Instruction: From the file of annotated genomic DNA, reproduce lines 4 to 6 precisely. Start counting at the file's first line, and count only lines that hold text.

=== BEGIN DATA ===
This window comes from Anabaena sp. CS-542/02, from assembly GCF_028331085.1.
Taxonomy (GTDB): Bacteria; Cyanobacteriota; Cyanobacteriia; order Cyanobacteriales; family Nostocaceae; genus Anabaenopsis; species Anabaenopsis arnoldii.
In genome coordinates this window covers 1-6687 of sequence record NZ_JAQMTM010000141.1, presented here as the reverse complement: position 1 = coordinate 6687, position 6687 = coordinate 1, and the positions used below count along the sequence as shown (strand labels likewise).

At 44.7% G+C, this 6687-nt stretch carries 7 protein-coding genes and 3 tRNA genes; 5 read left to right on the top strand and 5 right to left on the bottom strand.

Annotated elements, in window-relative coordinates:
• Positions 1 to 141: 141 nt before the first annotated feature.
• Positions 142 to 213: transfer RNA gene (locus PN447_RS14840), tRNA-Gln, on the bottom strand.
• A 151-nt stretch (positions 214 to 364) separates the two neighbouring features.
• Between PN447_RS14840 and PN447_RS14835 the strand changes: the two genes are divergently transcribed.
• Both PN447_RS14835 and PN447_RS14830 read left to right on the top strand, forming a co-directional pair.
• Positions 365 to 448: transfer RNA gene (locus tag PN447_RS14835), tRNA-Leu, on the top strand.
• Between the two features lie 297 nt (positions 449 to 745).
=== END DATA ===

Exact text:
At 44.7% G+C, this 6687-nt stretch carries 7 protein-coding genes and 3 tRNA genes; 5 read left to right on the top strand and 5 right to left on the bottom strand.

Annotated elements, in window-relative coordinates:
• Positions 1 to 141: 141 nt before the first annotated feature.